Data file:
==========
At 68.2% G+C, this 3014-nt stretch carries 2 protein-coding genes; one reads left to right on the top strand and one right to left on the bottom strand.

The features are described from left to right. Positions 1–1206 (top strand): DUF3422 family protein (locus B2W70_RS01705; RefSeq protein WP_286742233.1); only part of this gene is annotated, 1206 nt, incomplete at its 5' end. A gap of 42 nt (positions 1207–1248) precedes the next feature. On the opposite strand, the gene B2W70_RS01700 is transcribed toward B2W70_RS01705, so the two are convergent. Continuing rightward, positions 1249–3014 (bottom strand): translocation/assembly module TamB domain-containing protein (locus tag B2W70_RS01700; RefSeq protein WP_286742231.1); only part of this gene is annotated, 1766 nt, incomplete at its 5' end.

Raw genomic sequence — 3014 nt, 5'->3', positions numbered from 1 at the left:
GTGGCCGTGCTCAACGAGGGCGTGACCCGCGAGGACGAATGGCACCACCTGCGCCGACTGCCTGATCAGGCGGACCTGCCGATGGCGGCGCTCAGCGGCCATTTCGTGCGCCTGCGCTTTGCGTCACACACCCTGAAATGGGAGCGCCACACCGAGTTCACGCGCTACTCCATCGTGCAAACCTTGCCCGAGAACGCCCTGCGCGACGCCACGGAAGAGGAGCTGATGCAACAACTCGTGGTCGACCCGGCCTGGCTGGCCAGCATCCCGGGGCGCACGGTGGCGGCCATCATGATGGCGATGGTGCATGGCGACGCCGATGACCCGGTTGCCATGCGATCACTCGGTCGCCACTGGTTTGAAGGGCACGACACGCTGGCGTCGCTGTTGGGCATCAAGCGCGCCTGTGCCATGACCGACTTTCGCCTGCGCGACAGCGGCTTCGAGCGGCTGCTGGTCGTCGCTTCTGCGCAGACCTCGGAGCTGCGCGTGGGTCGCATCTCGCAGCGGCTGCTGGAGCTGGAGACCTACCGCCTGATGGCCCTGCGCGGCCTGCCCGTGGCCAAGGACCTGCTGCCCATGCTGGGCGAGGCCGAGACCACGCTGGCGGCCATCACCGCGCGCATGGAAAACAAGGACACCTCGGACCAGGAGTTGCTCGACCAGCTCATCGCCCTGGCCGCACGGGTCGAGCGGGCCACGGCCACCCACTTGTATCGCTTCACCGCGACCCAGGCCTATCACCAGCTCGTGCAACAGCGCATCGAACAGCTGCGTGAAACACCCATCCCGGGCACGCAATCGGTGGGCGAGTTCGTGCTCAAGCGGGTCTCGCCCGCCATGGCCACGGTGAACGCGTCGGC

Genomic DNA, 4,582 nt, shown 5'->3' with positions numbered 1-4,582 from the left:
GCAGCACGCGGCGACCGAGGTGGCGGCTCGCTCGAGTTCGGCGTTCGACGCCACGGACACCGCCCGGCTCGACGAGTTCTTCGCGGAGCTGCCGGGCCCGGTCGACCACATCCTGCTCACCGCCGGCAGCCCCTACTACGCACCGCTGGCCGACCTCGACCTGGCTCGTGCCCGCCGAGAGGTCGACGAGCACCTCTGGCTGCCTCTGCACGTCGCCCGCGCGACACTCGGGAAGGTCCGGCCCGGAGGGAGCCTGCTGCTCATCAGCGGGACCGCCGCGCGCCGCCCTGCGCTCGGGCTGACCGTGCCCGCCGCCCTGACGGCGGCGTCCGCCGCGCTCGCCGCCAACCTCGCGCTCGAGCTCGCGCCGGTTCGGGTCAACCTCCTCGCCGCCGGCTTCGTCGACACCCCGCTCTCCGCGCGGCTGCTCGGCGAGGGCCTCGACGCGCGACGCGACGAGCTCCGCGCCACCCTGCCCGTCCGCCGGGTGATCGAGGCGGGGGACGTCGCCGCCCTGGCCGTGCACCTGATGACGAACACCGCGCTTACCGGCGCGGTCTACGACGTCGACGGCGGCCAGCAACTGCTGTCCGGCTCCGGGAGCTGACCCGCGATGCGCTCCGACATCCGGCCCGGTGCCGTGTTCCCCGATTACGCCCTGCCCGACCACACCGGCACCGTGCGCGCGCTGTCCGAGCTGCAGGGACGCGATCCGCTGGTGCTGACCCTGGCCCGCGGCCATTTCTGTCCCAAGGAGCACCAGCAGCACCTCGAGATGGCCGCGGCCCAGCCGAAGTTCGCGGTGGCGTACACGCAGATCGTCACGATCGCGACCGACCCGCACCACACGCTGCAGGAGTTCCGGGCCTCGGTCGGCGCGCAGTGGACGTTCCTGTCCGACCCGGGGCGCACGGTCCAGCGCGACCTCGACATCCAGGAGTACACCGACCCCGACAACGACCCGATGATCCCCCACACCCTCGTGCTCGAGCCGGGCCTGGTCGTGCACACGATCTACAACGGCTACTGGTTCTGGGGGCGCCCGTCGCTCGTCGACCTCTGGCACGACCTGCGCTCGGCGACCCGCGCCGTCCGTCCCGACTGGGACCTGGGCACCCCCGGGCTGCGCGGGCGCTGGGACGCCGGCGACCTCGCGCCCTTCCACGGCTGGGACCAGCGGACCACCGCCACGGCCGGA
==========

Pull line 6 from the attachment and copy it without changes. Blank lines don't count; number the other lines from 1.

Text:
GCAGCACGCGGCGACCGAGGTGGCGGCTCGCTCGAGTTCGGCGTTCGACGCCACGGACACCGCCCGGCTCGACGAGTTCTTCGCGGAGCTGCCGGGCCCGGTCGACCACATCCTGCTCACCGCCGGCAGCCCCTACTACGCACCGCTGGCCGACCTCGACCTGGCTCGTGCCCGCCGAGAGGTCGACGAGCACCTCTGGCTGCCTCTGCACGTCGCCCGCGCGACACTCGGGAAGGTCCGGCCCGGAGGGAGCCTGCTGCTCATCAGCGGGACCGCCGCGCGCCGCCCTGCGCTCGGGCTGACCGTGCCCGCCGCCCTGACGGCGGCGTCCGCCGCGCTCGCCGCCAACCTCGCGCTCGAGCTCGCGCCGGTTCGGGTCAACCTCCTCGCCGCCGGCTTCGTCGACACCCCGCTCTCCGCGCGGCTGCTCGGCGAGGGCCTCGACGCGCGACGCGACGAGCTCCGCGCCACCCTGCCCGTCCGCCGGGTGATCGAGGCGGGGGACGTCGCCGCCCTGGCCGTGCACCTGATGACGAACACCGCGCTTACCGGCGCGGTCTACGACGTCGACGGCGGCCAGCAACTGCTGTCCGGCTCCGGGAGCTGACCCGCGATGCGCTCCGACATCCGGCCCGGTGCCGTGTTCCCCGATTACGCCCTGCCCGACCACACCGGCACCGTGCGCGCGCTGTCCGAGCTGCAGGGACGCGATCCGCTGGTGCTGACCCTGGCCCGCGGCCATTTCTGTCCCAAGGAGCACCAGCAGCACCTCGAGATGGCCGCGGCCCAGCCGAAGTTCGCGGTGGCGTACACGCAGATCGTCACGATCGCGACCGACCCGCACCACACGCTGCAGGAGTTCCGGGCCTCGGTCGGCGCGCAGTGGACGTTCCTGTCCGACCCGGGGCGCACGGTCCAGCGCGACCTCGACATCCAGGAGTACACCGACCCCGACAACGACCCGATGATCCCCCACACCCTCGTGCTCGAGCCGGGCCTGGTCGTGCACACGATCTACAACGGCTACTGGTTCTGGGGGCGCCCGTCGCTCGTCGACCTCTGGCACGACCTGCGCTCGGCGACCCGCGCCGTCCGTCCCGACTGGGACCTGGGCACCCCCGGGCTGCGCGGGCGCTGGGACGCCGGCGACCTCGCGCCCTTCCACGGCTGGGACCAGCGGACCACCGCCACGGCCGGA